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Pandora Syndrome

by BP | Score: 6650

Alira's heart races. The siren in the distance means life support has failed. The doors are sealing, ensuring the base camp turns into a tomb. If there's any hope to escape, she needs to reach the auxiliary controls. Rerouting power to the life support system could save the entire base, but if she fails at that there's always the nuclear option. Deactivate the safe guards. Cut power. Give people a chance to escape.

It would mean a more gruesome death. And the potential to unleash foreign agents--plant and microbial life--into the atmosphere, causing untold damage. But people would have a chance.

She reaches the electrical cabinet. Her hands are shaking. Heavy, rasping breathes ring in her ears. She doesn't remember putting on her helmet, but here it is caging her breathing, reverberating it back on her. The visor is supposed to be fog resistant, but at the edges she can see her vision begin to blur as moisture gathers. 

The cabinet casing falls to the floor with a muffled clatter and her hands are already working the wires, digging through them like a surgeon desperately searching for the rupture among a braid of arteries. Where is it? Where it the wound slowly leaking life away?

She finds it. Her heart hammers in her chest. Raising the [clippers] she begins dividing the wires, separating the potentially life saving from the merely life preserving. What does she cut? What facet of life will need to be sacrificed?

She raises her hand. The clippers fall. Something bursts above her and smoke and sparks fill the room. Her chance has passed. All that's left for her now is to cut the main, unlock the doors, unleash hope and hell on the world.

She grabs hold of the wires with both hands, yanks, screams as electricity surges through her body. This is the end. Lunar Pandora opening the box, letting god knows what out .

Alira hears herself scream before realizing she's awake. Another nightmare. Her fifth of the month and December is only two weeks old. The rest of her routine is rote by now. Throw the covers off. Shower, quickly. She's got it down to five minutes now. Dry off.  Not wanting to waste the camp's energy, she's been opting to air dry. She's gotten used to it; acclimated it into her schedule. She boots up her computer, checks the monitoring systems. Makes tea.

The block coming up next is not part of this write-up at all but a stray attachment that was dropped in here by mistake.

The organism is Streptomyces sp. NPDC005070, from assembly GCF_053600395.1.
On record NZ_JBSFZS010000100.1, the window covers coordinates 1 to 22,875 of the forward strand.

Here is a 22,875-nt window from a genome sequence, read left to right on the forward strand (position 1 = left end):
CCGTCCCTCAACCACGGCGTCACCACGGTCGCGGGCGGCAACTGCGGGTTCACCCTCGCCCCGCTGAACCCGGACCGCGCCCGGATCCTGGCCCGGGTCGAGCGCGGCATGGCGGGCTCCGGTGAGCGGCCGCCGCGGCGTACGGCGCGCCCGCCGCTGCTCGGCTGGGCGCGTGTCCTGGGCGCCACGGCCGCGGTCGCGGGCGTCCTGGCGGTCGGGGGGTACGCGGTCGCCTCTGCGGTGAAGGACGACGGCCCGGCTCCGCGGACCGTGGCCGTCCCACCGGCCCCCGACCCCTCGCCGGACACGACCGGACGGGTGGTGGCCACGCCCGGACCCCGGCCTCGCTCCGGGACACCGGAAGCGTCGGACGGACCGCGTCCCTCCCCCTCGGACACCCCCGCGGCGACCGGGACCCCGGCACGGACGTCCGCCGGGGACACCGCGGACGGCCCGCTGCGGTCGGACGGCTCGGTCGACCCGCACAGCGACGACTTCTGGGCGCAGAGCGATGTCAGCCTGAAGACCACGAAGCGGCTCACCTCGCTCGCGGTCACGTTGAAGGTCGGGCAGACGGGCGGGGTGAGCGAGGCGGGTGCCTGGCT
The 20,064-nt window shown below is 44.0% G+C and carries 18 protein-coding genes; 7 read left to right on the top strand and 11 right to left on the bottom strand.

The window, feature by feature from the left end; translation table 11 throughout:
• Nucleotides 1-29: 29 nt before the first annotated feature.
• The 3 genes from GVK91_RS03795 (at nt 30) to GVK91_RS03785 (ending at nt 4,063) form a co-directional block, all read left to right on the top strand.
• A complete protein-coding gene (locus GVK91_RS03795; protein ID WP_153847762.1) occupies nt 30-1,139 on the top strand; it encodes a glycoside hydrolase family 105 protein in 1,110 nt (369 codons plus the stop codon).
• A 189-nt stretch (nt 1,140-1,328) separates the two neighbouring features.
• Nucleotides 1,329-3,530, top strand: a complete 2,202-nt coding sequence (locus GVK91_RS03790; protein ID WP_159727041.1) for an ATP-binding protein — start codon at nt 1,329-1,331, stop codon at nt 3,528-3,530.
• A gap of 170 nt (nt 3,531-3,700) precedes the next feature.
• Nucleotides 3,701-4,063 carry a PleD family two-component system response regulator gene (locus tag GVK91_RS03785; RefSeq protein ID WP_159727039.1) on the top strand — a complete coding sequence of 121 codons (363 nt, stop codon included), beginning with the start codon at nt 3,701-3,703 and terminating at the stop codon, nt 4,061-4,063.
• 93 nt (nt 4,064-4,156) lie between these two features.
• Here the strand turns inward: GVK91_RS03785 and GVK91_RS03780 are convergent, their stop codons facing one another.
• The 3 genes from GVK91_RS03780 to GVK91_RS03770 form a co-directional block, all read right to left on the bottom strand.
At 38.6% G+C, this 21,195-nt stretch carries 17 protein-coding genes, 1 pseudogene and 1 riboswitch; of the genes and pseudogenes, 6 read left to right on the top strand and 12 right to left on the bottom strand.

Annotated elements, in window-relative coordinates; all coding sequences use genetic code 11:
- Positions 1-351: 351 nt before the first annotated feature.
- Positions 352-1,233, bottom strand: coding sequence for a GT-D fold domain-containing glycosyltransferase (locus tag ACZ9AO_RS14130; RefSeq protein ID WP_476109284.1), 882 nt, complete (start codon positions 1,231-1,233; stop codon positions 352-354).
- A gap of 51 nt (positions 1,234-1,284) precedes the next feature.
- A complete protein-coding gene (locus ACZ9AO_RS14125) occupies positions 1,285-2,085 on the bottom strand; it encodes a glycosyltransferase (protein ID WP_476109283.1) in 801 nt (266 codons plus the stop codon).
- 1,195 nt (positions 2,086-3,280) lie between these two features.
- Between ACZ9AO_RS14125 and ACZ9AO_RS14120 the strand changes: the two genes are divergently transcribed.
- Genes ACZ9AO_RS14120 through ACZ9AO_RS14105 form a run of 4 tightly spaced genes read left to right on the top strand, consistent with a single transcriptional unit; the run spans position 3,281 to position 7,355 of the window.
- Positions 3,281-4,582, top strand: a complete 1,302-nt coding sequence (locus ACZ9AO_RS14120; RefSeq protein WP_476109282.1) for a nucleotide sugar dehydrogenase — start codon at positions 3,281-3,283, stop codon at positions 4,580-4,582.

By the time it's done and her body is dry she's donning her suit, checking every buckle, every valve. People have begun mocking her for the behavior. Not openly, obviously, this is a professional space still, but she's [entuned] enough to know when people are whispering behind her back. She doesn't mind. Preparation supersedes petty things like social performance. She's prepared because she needs to be. If being an outlier is the only cost, she'd pay it gladly.

The tea finishes. She scoops up her cup, pours. A quick, satisfying whiff before the first sip is the only indulgence she allows herself. Then it's consumption, consumption, consumption. The warmth readies her body, the caffeine steadies her mind. Her eyes and fingers go to work, crawling over charts, interrogating number after number, comparing today's readings to yesterdays. This week's to last. This month, to the previous. And so on. Nothing can slip past her. People's lives depend on it. This is her job.

When the numbers clear, she's back up, running through checklist. This is where the day is won and lost. The morning makes sense; a perfect chain of sensible actions and reactions. She has even begun to count on the nightmares. If they wake her up and get her going, then the cold sweat and momentary terror is worth it.

"I'll remember this." That was the promise she made to herself when she realized the dreams would not be going away. If something in her subconscious was telling her to be afraid, and prepare for the worst, then she would listen to it.

Except listening to it and following through was not always an easy thing to do. A new managing director had arrived the other day. Alira had made a note to check in with him. If she would be reporting to him then she needed to make sure he was fully aware of the base's shortcomings. Maybe they could finally snag the ear of a [commander] and get the funding for another backup generator. Reams of digital paper had been spent explaining why two  was unwholly inadequate for a basecamp of their size. And since Alira had been the one  to write those reports, she assumed it wasn't so much the message that had lost its urgency, but the messenger. If she could get her words onto the lips of the new director then possibly they could get this one extra thing. And maybe, Alira could rest a bit easier.

Except she had lost the director's extension. Frantic, she ran through the room, first upturning everything that lay in her path before slowling down, breathing, and trying to think through it logically. 

Completed challenges

The following challenges were completed during the writing exercise:

Begin Start typing to begin
Words Reach 50 words
Words Reach 100 words
Words Reach 200 words
Words Reach 300 words
Event Your character wakes up with a start
Location A camp
Letter Use the letter N
Words Reach 400 words
Prop Include a buckle
Words Reach 500 words
Words Reach 600 words
Sentence "I will remember this."
Words Reach 700 words
Words Reach 800 words
Event An important phone number is lost
Letter Use the letter G

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